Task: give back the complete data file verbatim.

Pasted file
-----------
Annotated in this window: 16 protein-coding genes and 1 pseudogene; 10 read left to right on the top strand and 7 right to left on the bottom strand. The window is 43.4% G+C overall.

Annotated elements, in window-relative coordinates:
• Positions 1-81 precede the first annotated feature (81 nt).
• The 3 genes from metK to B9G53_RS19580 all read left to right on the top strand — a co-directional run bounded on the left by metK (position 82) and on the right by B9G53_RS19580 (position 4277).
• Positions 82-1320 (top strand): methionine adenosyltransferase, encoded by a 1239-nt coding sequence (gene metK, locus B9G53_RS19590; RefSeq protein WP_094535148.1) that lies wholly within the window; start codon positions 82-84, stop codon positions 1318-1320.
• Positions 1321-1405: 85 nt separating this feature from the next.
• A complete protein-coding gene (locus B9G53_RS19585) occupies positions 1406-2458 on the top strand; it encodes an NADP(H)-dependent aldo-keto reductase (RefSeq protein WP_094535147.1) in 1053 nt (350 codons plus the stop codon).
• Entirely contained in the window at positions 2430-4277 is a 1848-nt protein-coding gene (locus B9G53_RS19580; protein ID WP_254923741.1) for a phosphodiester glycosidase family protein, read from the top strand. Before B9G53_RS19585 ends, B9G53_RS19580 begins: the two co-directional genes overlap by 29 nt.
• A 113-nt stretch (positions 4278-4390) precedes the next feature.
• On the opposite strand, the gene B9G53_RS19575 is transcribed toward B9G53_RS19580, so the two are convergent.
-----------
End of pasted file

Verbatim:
Annotated in this window: 16 protein-coding genes and 1 pseudogene; 10 read left to right on the top strand and 7 right to left on the bottom strand. The window is 43.4% G+C overall.

Annotated elements, in window-relative coordinates:
• Positions 1-81 precede the first annotated feature (81 nt).
• The 3 genes from metK to B9G53_RS19580 all read left to right on the top strand — a co-directional run bounded on the left by metK (position 82) and on the right by B9G53_RS19580 (position 4277).
• Positions 82-1320 (top strand): methionine adenosyltransferase, encoded by a 1239-nt coding sequence (gene metK, locus B9G53_RS19590; RefSeq protein WP_094535148.1) that lies wholly within the window; start codon positions 82-84, stop codon positions 1318-1320.
• Positions 1321-1405: 85 nt separating this feature from the next.
• A complete protein-coding gene (locus B9G53_RS19585) occupies positions 1406-2458 on the top strand; it encodes an NADP(H)-dependent aldo-keto reductase (RefSeq protein WP_094535147.1) in 1053 nt (350 codons plus the stop codon).
• Entirely contained in the window at positions 2430-4277 is a 1848-nt protein-coding gene (locus B9G53_RS19580; protein ID WP_254923741.1) for a phosphodiester glycosidase family protein, read from the top strand. Before B9G53_RS19585 ends, B9G53_RS19580 begins: the two co-directional genes overlap by 29 nt.
• A 113-nt stretch (positions 4278-4390) precedes the next feature.
• On the opposite strand, the gene B9G53_RS19575 is transcribed toward B9G53_RS19580, so the two are convergent.